AIN ISSA, Syria/AMMAN (Reuters) - People from Raqqa are fleeing their city under cover of night as U.S.-backed forces close in on the Islamic State stronghold, running a gauntlet of minefields and hostile fighters instead of risking death in a major battle expected to begin soon.
Islamic State has used threats and coercion to stop people leaving, forcibly returning some to the city in an apparent effort to use them as human shields against the looming assault by the U.S.-backed Syrian Democratic Forces.
At a camp north of Raqqa, Syrians who escaped the city in the last few days say Islamic State checkpoints are now disappearing as fighters either leave for the front lines or withdraw to strongholds to the south.
“There are no longer checkpoints. There were before, but they evacuated,” said Abdullah Hamad Ali, who escaped Raqqa on Saturday night by foot, guided by a smuggler to whom he paid $2,100 to get his family out of the city.
“We walked through farmland planted with mines,” he told Reuters at the camp in Ain Issa, a town around 45 km (30 miles) north of Raqqa where more than 3,000 people from the city are sheltering in SDF-held territory.
The assault on Raqqa promises to be a defining moment in the U.S.-led war against Islamic State in Iraq and Syria. Along with the Iraqi army’s campaign to drive Islamic State out of Mosul, it threatens to deal a major blow to the militants.
It is unclear how many people remain in Raqqa, Islamic State’s Syrian base of operations for more than three years and a major symbol of the cross-border “caliphate” in Iraq and Syria. The city’s population has been estimated at 200,000 before the recent departures.
The U.S.-led coalition and SDF are still expecting a tough fight. Islamic State has been digging fortifications and trenches in the city in readiness for an attack which the Kurdish YPG militia has said will begin in April.
As civilians struggle to leave, Islamic State is doing its best to stop them.
The jihadists have executed at least one man for smuggling families out of Raqqa, said Abdullah Shabaan, a former resident who fled earlier this year but remains in contact with people in the city. He said he had given up trying to get relatives out of Raqqa for now because of the risks.
Fighters at remaining Islamic State checkpoints on roads out of the city have been asking children rather than their parents where they are going in an effort to catch them out, said Ali Mohamad, speaking at the Ain Issa camp. People found heading to SDF areas have been sent back into Raqqa and their drivers detained.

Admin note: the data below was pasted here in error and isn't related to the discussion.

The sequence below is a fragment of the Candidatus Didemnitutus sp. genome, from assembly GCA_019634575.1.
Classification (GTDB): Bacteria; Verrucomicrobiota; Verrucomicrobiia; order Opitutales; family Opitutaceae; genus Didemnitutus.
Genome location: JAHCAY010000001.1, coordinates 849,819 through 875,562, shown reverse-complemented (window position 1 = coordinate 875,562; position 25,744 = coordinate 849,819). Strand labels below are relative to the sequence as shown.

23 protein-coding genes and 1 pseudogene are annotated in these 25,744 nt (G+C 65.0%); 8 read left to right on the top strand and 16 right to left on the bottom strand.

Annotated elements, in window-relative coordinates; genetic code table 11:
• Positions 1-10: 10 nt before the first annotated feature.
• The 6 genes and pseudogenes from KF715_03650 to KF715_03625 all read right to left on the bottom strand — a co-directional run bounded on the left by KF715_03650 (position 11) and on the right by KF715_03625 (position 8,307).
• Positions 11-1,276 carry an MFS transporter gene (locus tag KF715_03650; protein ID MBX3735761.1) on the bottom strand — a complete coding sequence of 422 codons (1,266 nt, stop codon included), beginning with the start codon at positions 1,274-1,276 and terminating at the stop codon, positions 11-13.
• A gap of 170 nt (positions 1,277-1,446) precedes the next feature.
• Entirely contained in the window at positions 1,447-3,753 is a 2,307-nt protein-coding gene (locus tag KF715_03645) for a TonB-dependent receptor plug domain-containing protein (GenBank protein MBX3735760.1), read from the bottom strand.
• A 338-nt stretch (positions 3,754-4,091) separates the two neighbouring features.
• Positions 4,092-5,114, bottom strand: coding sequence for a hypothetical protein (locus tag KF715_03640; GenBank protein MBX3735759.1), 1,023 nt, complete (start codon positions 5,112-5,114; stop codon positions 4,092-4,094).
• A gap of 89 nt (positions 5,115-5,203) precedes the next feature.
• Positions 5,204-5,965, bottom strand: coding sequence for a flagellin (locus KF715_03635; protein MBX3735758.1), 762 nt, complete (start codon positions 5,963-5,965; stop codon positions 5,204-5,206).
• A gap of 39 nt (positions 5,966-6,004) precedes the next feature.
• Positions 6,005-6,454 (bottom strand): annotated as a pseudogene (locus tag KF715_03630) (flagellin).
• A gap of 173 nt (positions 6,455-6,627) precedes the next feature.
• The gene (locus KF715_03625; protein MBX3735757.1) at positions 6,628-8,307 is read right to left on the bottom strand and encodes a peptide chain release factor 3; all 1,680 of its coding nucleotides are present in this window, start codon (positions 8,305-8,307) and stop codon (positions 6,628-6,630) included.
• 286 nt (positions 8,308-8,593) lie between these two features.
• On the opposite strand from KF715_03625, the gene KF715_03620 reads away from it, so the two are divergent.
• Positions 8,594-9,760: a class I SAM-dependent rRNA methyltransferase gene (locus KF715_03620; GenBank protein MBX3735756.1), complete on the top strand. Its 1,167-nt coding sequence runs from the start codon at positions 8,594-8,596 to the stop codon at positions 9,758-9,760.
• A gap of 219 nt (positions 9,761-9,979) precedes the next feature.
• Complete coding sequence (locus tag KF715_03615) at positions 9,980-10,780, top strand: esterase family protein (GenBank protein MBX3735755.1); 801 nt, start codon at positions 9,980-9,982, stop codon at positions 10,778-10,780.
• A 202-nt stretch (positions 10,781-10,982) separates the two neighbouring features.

Barricades and fortifications have been erected in the city.
“The situation in Raqqa was terrible,” said Mostafa al-Ahmad, who also left Raqqa on Sunday for Ain Issa. “The SDF is the one advancing, so we thought, ‘let’s just go over to them and get it over with’,” he said.
Many in Raqqa are hoping to see the back of Islamic State, which has imposed an ultra-hardline interpretation of Islam and brought foreign militants from all over the world to their city. Many of those foreigners have now gone, according to residents.
But Islamic State has been whipping up fear of the alternative, for months telling people in Raqqa that the YPG was coming to commit atrocities against them, said one resident, speaking via the internet from the predominantly Arab city.
The SDF dismisses this as IS propaganda designed to discourage the people of Raqqa from fleeing to SDF-held areas.
Islamic State has added to the panic in other ways.
Its warning that the Tabqa Dam, 40 km (25 miles) up river, was in danger of collapse triggered panic in the city. Many rushed to high ground to escape a flood that never came.
The scare led thousands to sleep in the desert hills on the city’s outskirts, according to three former residents of Raqqa who had heard the details.
Islamic State said the U.S.-led coalition had bombed the dam, which is under IS control. Both the SDF and U.S.-led coalition denied that, and say there is no danger of collapse.
The growing intensity of coalition air strikes has been another big worry in the city. The Syrian Observatory for Human Rights has reported a spike in civilian deaths from air strikes in the Raqqa area in March.
In one incident, it said 33 people were killed at a school near Raqqa. The coalition says militants were killed.
Residents say Islamic State military positions including weapons stores have been placed near civilian buildings, including a bakery that was hit in recent weeks.
Prices are meanwhile sky-rocketing due to an ever tightening siege. Bridges across the Euphrates River, which borders Raqqa to the south, have all been destroyed. Produce is brought across the river by boat, and costs four times what it used to.
People in contact with relations in the city say they are asking to be sent money just to survive. “It’s too expensive to buy food these days,” said Raed Bani Amer, who spoke to his family in Raqqa in recent days.
Mazen Hasoun, an activist from Raqqa in Europe who is in touch with friends and relatives in the city, said the militants were busy digging trenches, even in the backstreets.
A well-known Saudi cleric was among the foreign members of the group no longer seen in the city, said one resident, who had heard the news from his father.
“I hear the Sheikh is busy with the Mujahideen on the front lines,” he said. “He has no time to deliver sermons these days.”
Reporting by Suleiman Al-Khalidi; Editing by Tom Perry and Giles Elgood
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